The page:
Chemical Weathering Teacher Resources
Find Chemical Weathering educational ideas and activities
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After challenging themselves to correctly choose the form of erosion and length of time required for a given landform to develop, earth science class members model mechanical and chemical weathering with various lab demonstrations over two days' time. Video clips of erosion processes occurring in the Hawaiian islands can be shown, and the lesson can be concluded with an included Jeopardy review. Though the publisher states that the lesson was designed for high schoolers, it seems to be more appropriate for upper-elementary to middle school earth science classes.
Students explore mechanical and chemical weathering at stations. They articulate some mechanisms of chemical and mechanical weathering through exploration in a lab. Students stations describe how chemical weathering differs from mechanical weathering in a class discussion.
An excellent set of slides that progresses through definitions and lists of physical and chemical weathering to discuss and help your students make notes. The slideshow then works through examples of the weathering categories, such as types of erosion. It finishes with a slide of questions that summarize the points given.
Students observe and analyze weathering. In this earth science lesson, students demonstrate physical and chemical weathering in two experiments, then write questions for a class Jeopardy game.
Fourth graders study physical and chemical weathering. They explain how the processes of weathering and erosion change and move materials that become soil. They create a K-W-L chart to show what they know and list what else they would like to learn about weathering.
Students explore the Earth's crust. In this earth science lesson, students participate in 2 activities that demonstrate physical and chemical weathering. Students also play Jeopardy with topics including volcanoes, earthquakes, weathering, glaciers, and plate tectonics.
High schoolers will identify the factors that contribute to erosion and weathering. They will start by differentiating between chemical and mechanical weathering. They then apply what they learned by playing the online jeopardy game. Key ideas, resources, and links are included.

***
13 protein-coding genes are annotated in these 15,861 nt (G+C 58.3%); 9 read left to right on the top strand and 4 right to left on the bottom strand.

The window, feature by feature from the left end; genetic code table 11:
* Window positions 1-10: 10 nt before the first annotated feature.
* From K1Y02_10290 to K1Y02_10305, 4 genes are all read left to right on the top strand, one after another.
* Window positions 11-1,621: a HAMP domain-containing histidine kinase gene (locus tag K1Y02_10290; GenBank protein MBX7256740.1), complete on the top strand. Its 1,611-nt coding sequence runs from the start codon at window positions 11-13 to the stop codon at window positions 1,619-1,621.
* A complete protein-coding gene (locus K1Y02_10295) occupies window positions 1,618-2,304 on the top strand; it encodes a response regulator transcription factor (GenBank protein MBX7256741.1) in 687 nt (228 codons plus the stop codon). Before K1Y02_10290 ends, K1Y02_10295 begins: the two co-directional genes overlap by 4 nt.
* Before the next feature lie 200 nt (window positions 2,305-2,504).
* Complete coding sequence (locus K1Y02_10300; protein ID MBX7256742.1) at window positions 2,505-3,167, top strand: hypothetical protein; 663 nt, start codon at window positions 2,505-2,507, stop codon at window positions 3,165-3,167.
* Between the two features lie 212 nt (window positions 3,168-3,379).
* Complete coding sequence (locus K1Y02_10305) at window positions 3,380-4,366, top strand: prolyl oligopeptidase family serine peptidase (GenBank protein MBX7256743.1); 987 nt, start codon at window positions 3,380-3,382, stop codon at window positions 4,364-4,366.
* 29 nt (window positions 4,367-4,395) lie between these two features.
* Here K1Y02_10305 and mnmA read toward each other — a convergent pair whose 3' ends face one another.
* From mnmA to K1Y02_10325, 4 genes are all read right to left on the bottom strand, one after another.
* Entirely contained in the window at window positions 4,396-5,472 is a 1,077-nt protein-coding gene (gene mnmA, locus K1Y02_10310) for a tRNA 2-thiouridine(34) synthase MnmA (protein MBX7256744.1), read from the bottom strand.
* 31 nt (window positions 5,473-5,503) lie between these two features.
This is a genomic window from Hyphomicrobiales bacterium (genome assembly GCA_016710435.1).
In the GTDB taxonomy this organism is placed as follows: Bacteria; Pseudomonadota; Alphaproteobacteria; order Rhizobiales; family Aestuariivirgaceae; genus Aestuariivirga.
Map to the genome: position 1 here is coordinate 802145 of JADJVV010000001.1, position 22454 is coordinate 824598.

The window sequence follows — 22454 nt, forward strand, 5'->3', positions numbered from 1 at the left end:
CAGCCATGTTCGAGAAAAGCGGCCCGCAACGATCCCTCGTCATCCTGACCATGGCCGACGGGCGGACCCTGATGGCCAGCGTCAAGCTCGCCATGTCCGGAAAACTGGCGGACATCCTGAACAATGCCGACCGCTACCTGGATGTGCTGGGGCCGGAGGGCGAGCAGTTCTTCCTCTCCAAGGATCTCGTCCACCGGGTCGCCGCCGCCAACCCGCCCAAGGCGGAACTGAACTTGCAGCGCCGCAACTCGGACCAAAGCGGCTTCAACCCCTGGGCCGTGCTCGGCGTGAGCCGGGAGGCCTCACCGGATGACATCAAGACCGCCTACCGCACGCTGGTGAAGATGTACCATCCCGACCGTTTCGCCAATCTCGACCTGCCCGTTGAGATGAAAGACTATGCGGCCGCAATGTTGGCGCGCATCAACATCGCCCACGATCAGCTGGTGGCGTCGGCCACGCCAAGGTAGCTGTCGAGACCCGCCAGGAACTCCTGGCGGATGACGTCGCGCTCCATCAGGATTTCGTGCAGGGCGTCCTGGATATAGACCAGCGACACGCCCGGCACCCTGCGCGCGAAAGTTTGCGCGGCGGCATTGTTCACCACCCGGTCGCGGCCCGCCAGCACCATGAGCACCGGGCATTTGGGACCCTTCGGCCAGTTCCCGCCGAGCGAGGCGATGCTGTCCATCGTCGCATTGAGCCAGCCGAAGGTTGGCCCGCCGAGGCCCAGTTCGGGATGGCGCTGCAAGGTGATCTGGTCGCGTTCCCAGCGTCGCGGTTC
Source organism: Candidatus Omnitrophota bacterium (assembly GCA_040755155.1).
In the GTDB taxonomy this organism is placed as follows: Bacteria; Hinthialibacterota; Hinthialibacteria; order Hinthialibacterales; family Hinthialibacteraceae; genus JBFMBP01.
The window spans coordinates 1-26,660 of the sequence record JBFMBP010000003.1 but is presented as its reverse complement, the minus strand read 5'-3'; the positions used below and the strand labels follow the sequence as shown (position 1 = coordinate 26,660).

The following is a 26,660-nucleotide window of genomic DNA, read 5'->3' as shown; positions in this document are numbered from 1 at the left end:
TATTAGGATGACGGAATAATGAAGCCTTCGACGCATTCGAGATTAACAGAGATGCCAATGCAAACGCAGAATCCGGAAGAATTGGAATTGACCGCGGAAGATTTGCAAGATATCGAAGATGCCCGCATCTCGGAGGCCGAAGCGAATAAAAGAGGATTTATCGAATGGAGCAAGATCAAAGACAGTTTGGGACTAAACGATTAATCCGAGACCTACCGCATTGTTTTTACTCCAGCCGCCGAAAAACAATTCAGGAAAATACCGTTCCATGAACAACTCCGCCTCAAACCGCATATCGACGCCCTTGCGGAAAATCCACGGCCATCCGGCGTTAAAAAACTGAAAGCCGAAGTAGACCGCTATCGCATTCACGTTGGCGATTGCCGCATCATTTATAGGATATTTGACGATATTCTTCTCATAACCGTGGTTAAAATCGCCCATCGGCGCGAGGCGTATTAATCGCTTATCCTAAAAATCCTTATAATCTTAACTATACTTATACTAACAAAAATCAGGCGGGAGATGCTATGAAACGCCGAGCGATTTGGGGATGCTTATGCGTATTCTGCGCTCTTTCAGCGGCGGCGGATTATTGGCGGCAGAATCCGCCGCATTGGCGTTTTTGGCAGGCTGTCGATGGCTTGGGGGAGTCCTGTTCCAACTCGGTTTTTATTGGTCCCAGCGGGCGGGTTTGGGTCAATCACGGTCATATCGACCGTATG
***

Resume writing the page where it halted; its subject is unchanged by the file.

Seventh graders take an outdoor observation walk around the campus and take soil samples. Working in groups , they conduct experiments with rocks and soil that demonstrate the effects of different types of erosion.
Second graders explore weathering and how the water cycle plays a part in weathering. In this weathering lesson, 2nd graders put gravel and sugar cubes in a jar and shake, simulating weathering. Students use the scientific method to do an experiment and record their observations.
Students use GIS software to inspect types of weathering. After listing types of weathering on their own properties, they develop ideas to prevent or reduce this weathering.
In this weathering worksheet, students walk around campus and observe ten examples of both mechanical and chemical weathering. They answer questions related to their observations.
In this weathering worksheet, students will read through 15 statements and determine if the example given represents mechanical or chemical weathering.
In this weathering, erosion and deposition worksheet, students answer questions about the causes of weathering, the types of weathering such as mechanical and chemical weathering and resistance to weathering. They also write two experimental designs about weathering.
Fifth graders view photos and navigate a website to understand weathering. In this weathering and erosion lesson, 5th graders research through pictures and websites and complete a worksheet .
Students explore the basics of weathering. In this earth science lesson, students research images using Google search. They create a multimedia presentation about weathering.
Students discuss caves. In this science lesson, students experiment with how dissolution, a chemical weathering process, leads to the formation of caves. Once the cave is finsihed students draw a picture or describe in writing what it looks like.
High schoolers examine weathering and erosion. In this weathering lesson students determine climates and models the processes of weathering.
Fourth graders investigate how plants and their roots help slow the erosion process.
Seventh graders discover the types of weathering and how creatures that live in the soil benefit the soil. They discuss the soil as a valuable resource and explain the importance of its conservation.
For this soil formation worksheet, students will review examples of chemical weathering and biological weathering. Students will also review the different soil layers and how they are created. This worksheet has 6 matching, 5 multiple choice, 4 true or false, and 3 short answer questions.